Colorado Governor John Hickenlooper proposed that an additional $101.8 million be added to the 2014/2015 higher education budget for the state in a presentation to the Joint Budget Committee last month.
If this proposal is approved, $61.08 million of the funds will go straight to universities like CSU, while $40.72 million will go to the state financial aid budget. Due to the additional funds, the proposal would also not allow for universities to raise tuition more than 6 percent.
“What we’ve seen over the last few years is a decline in state support for higher education, and what we’re trying to do is reverse that trend,” said Colorado Lieutenant Governor Joe Garcia. “We’re trying to dig ourselves out of the hole.”
If this money is granted to universities, CSU Chief Financial Officer Lynn Johnson estimates that CSU will receive around $10.8 million for fiscal year 2015, which would be double what was received for year 2014.
However, Johnson is concerned about the long term viability of this type of funding, due to recent findings by CSU’s Colorado Futures Center.
According to a sustainability study done this month by the Futures Center, there is a flaw in Colorado’s budget. Though the recent recession did cause an increase in government revenue to allow for this higher education money, there was a fee created in 2009 to pay for Medicaid expansion that will trigger tax refunds. These refunds will likely force Colorado’s government to make significant cuts.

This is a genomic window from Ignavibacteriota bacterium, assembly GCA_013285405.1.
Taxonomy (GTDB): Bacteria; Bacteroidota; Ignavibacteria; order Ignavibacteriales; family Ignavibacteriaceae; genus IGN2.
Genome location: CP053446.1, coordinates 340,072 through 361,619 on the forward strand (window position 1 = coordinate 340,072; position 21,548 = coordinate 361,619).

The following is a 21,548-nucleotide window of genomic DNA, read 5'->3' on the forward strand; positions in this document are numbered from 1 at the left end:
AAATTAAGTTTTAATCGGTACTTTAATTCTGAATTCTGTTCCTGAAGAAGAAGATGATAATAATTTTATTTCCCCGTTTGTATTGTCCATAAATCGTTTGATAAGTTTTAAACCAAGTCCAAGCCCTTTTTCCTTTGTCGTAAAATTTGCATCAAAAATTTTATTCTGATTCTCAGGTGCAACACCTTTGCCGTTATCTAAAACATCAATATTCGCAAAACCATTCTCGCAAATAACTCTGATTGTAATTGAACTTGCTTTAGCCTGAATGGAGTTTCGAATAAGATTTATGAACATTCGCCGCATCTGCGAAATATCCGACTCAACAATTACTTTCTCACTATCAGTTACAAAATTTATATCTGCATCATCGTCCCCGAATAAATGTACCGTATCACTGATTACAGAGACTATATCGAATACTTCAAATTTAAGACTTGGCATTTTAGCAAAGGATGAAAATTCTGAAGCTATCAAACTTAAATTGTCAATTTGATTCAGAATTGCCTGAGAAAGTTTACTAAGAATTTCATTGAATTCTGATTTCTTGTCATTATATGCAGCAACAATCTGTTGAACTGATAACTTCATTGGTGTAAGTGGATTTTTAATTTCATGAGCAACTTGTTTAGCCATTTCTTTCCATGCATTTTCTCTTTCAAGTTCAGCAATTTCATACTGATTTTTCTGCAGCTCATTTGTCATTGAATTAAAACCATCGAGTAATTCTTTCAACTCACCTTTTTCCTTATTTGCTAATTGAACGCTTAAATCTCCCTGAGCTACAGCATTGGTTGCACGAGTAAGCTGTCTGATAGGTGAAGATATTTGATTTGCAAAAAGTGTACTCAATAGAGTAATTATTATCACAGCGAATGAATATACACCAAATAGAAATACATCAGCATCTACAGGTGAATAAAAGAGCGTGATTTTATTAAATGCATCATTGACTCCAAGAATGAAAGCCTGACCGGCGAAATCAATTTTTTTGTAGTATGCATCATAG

Johnson believes that these cuts could reverse the $101.8 million increase.
“It appears that this additional state revenue is only going to hold for a short time,” Johnson said. “Typically, higher education is the first place they look for cuts.”
Other CSU officials are also reluctant to rejoice at the budget proposal, as the extra money still would not add up to higher education funding’s peak several years ago.
“Even though we are very grateful for the money, state funding still isn’t what is has been,” said Kyle Henley, director of Denver public relations for CSU. “We are still concerned about the trends in higher education, and the government’s ability to continue to fund us.”
As for short term effects of this money at CSU, it is unknown whether students would be able to tangibly see results, as the university has other competing rises in costs.
According to Johnson, it is expected that salary increases for faculty will cost around $9 million, and university mandatory costs (primarily concerning the new buildings on campus) will cost around $3 million. These expected costs alone would use up the extra $10.8 million for CSU.
However, Johnson emphasizes that students would indirectly see the benefits of salary increases for university faculty.
“One of the most critical things we do is ensure the best faculty for our students as we can,” Johnson said. “If the university doesn’t maintain competitive salaries, we will lose our best and brightest.”
Another possible benefit for students is the budget proposal’s tuition cap of 6 percent. Hypothetically, if these additional funds are not granted, Johnson states that CSU might have to increase tuition more than the current expectation of 5 percent for the next fiscal year.
Besides the hypothetical benefits, students hope to see real results from the proposed funds.
“We hope that this will provide benefits to students,” said Morgan Smith, Chief of Governmental Affairs of Associated Students of CSU. “But, there is no guarantee.”
Collegian Senior Reporter Caitlin Curley can be reached at firstname.lastname@example.org.